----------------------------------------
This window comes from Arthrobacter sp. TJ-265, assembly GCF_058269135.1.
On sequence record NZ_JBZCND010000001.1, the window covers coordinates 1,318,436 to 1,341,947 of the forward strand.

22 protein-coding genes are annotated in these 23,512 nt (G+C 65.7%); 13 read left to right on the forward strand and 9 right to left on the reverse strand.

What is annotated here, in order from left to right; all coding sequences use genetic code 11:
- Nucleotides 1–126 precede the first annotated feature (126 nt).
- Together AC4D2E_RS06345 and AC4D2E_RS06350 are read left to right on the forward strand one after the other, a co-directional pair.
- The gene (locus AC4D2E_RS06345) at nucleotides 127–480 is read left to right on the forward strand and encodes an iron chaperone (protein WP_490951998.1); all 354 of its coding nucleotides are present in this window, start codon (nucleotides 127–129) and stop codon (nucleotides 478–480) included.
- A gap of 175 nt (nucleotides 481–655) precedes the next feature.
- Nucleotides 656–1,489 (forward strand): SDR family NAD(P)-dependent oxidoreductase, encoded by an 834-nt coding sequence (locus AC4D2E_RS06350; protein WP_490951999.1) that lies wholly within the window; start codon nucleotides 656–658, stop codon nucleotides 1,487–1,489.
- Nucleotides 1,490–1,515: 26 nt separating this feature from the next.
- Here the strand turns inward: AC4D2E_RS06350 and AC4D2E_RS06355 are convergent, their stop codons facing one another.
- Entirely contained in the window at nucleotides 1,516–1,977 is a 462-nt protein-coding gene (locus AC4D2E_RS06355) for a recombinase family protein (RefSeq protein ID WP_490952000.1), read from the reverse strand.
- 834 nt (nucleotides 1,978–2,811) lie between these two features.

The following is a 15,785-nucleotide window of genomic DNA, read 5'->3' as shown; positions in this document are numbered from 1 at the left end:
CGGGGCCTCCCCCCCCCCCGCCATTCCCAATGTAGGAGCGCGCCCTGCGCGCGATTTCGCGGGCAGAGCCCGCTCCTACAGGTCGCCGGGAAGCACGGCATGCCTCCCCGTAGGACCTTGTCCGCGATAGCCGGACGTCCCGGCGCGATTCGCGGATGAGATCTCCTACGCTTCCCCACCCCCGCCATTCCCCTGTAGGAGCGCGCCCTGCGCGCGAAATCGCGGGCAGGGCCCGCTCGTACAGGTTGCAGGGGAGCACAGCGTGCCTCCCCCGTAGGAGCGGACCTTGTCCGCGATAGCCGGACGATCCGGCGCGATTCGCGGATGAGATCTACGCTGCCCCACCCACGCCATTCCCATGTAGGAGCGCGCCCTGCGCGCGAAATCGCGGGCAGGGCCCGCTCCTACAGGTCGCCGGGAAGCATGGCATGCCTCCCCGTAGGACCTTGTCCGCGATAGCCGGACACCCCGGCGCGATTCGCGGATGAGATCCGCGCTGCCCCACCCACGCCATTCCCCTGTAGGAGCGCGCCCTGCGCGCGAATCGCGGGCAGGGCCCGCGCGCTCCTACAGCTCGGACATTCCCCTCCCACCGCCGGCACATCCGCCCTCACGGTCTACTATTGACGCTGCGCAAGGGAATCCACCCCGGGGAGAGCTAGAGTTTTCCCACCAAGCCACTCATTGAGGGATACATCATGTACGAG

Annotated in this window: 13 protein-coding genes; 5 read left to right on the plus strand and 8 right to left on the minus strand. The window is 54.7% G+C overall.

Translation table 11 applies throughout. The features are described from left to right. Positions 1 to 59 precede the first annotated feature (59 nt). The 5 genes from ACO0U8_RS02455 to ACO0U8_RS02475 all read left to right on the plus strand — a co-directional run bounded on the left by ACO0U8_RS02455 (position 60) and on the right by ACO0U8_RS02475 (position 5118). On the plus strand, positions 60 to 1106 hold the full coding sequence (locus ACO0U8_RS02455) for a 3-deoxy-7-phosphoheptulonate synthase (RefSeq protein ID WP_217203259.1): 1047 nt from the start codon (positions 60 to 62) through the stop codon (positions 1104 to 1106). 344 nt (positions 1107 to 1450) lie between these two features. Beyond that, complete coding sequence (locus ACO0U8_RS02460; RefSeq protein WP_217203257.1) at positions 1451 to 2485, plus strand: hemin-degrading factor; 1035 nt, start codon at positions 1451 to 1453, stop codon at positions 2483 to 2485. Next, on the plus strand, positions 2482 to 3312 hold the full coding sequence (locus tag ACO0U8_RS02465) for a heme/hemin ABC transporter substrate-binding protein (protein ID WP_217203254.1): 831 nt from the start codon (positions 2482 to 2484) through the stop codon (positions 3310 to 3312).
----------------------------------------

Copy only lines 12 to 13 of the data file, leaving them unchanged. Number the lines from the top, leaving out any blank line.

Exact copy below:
- Entirely contained in the window at nucleotides 1,516–1,977 is a 462-nt protein-coding gene (locus AC4D2E_RS06355) for a recombinase family protein (RefSeq protein ID WP_490952000.1), read from the reverse strand.
- 834 nt (nucleotides 1,978–2,811) lie between these two features.